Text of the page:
Frustration mounting over drainage issues in west Tulsa


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Reported by: Ian Silver
Updated: 4/04/2013 9:22 am Published: 4/03/2013 7:25 pm


The City of Tulsa reported there are several flood zones in Tulsa and it can only make curb and gutter repairs for now, nothing permenant.

A few days of rain across Green Country has helped the area's drought situation, but it has also caused flooding problems in a west Tulsa neighborhood.

A section of road was completely under water Wednesday at the intersection of W. 4th Pl. and 51st W. Ave.

About a month ago, City of Tulsa crews repaired a leaking water line at the intersection. But when contractors poured concrete back over the repaired line, it caused a dip in the road that kept water from being able to drain away. On top of that, the crew filled in a section of a drainage ditch that could have provided some relief. 

The result was an intersection with no way for water to drain. 

"[It happens] every time it rains," Larry Collins said. "Sometimes it's worse than what it is now."

The drainage problem is directly in front of Collins' house, which he's lived in for 54 years. But for the past few years he's seen standing water outside his home far too often.

"They've been trying to fix [the leaking water line] for the last two or three years," he said. "And they finally got it fixed."

But the drainage problem has only gotten worse since then.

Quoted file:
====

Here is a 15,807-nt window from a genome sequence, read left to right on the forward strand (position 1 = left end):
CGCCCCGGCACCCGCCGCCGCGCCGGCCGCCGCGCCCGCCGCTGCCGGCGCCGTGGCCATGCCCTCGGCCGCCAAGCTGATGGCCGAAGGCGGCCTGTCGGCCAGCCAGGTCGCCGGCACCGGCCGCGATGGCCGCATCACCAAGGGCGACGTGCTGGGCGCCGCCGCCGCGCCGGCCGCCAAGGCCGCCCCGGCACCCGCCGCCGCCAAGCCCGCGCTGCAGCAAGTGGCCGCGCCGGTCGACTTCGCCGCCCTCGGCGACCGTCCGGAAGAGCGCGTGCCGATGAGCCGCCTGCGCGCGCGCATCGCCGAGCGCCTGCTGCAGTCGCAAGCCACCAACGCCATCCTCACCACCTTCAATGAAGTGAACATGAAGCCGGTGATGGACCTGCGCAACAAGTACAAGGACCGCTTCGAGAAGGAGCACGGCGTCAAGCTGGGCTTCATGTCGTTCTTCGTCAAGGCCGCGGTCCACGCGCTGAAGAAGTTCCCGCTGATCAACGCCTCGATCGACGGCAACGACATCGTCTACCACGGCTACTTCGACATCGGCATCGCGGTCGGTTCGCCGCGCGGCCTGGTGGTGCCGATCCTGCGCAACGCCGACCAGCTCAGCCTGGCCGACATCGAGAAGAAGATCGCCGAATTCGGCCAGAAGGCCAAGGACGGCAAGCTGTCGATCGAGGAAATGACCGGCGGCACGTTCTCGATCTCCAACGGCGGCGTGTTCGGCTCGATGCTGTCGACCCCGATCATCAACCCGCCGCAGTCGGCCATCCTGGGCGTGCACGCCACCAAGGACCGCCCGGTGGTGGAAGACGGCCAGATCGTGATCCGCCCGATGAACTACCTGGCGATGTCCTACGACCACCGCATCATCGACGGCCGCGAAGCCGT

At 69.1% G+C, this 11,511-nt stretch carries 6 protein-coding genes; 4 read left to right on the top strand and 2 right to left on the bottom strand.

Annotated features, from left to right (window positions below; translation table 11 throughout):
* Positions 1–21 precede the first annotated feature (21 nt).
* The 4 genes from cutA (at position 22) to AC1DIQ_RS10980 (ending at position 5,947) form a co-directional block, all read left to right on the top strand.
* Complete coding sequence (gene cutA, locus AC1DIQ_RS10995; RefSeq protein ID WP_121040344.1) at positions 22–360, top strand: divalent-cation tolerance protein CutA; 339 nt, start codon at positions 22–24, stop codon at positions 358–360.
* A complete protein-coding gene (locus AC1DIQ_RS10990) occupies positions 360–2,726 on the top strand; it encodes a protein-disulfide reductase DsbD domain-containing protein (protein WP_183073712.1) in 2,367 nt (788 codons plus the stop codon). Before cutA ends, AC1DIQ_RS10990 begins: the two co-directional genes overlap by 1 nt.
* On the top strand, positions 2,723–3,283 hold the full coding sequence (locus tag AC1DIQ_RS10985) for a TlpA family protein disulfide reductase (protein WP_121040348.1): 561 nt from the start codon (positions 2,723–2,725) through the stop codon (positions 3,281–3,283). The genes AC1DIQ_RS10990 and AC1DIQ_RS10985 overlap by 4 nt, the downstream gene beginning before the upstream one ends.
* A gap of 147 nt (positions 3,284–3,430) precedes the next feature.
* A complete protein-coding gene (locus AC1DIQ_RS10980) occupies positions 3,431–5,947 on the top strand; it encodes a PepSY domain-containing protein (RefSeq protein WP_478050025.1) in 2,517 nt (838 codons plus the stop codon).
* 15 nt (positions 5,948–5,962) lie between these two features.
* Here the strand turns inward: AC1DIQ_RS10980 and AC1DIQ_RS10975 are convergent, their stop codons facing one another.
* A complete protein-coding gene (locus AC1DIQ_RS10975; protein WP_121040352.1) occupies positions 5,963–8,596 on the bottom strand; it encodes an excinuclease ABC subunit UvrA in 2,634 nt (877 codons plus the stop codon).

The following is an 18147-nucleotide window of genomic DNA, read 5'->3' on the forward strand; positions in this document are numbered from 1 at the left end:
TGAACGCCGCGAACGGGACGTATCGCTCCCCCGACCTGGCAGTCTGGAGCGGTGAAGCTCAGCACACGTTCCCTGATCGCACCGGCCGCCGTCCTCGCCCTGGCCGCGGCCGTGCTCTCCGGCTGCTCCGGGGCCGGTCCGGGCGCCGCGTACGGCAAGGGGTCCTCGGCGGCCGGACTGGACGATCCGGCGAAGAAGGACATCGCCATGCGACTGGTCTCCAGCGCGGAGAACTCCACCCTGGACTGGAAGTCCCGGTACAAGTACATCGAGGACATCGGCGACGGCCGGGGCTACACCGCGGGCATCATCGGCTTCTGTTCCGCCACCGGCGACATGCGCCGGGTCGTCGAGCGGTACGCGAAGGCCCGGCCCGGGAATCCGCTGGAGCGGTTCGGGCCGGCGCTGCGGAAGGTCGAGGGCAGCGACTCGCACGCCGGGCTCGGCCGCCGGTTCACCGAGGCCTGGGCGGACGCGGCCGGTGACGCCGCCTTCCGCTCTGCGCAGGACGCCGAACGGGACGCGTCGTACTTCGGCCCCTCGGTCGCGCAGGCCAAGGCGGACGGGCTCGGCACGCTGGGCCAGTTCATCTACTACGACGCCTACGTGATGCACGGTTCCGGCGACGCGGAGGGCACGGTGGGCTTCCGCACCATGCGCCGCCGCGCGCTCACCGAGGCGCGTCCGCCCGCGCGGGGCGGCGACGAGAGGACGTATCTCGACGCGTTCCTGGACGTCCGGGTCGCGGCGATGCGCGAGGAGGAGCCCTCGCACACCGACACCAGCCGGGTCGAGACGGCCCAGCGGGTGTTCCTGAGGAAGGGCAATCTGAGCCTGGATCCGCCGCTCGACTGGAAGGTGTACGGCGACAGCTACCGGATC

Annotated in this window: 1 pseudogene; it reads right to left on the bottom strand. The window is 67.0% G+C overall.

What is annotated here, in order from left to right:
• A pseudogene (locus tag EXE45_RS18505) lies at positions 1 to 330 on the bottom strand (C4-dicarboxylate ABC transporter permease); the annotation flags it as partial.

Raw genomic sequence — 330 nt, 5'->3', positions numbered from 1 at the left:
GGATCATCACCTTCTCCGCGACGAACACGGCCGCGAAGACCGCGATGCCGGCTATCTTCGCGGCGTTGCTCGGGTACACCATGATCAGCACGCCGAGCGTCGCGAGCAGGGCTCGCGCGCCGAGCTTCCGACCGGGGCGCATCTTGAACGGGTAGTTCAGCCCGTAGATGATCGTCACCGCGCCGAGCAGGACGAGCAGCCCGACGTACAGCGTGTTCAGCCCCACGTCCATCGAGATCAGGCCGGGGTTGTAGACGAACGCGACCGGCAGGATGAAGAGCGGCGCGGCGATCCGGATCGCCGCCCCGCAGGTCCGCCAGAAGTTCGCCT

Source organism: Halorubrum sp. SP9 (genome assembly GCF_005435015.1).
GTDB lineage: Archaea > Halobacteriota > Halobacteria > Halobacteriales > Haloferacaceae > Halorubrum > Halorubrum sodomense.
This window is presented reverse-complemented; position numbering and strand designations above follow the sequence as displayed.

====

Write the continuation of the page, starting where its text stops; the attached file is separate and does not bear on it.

One vehicle after another had trouble passing through the small lake that formed, which, at some points, was about six inches deep.

"I've seen a few vehicles get stalled out here," Jerry Reeves, Collins' neighbor across the street, said. "Had a truck, same truck twice, got stuck out here and it stalled out."

Reeves has only lived in the neighborhood for a week, but he's already seen how frustrating the problem can be.

"It's hard to get around this area with, you know, that there," Reeves said pointing to the giant puddle. 

He worries the water will ruin his car, so he avoids it and goes around the block. 

Collins has the same concern, so he often has to drive six blocks out of his way just to end up on the other side of the water standing right in front of his house. 

As spring rains move in, both Collins and Reeves are worried the problem will only get worse. 

Both men blamed the city for causing the problem, and said it was taking too long to fix. 

"If it doesn't get fixed, the way I see it, it's going to flood more and maybe get into this man's yard or up to there, or even further out here into the street to where it's basically going to cut this whole pathway off," Reeves said. 

Collins was almost ready to take matters into his own hands after getting nowhere with city officials. 

"I told them I was going to do it myself if they don't do it."

But after FOX23 News alerted city leaders to the problem and frustration in the neighborhood, a crew was sent out immediately to create a temporary fix to the flooding problem. 

The crew cut back some of the newly-laid concrete to create a pathway for the water to drain into a nearby ditch. By late Wednesday afternoon much of the water had drained away, but not all.

City officials told FOX23 News that an engineer would be out to the area soon to design a permanent fix to the drainage and flooding problem.

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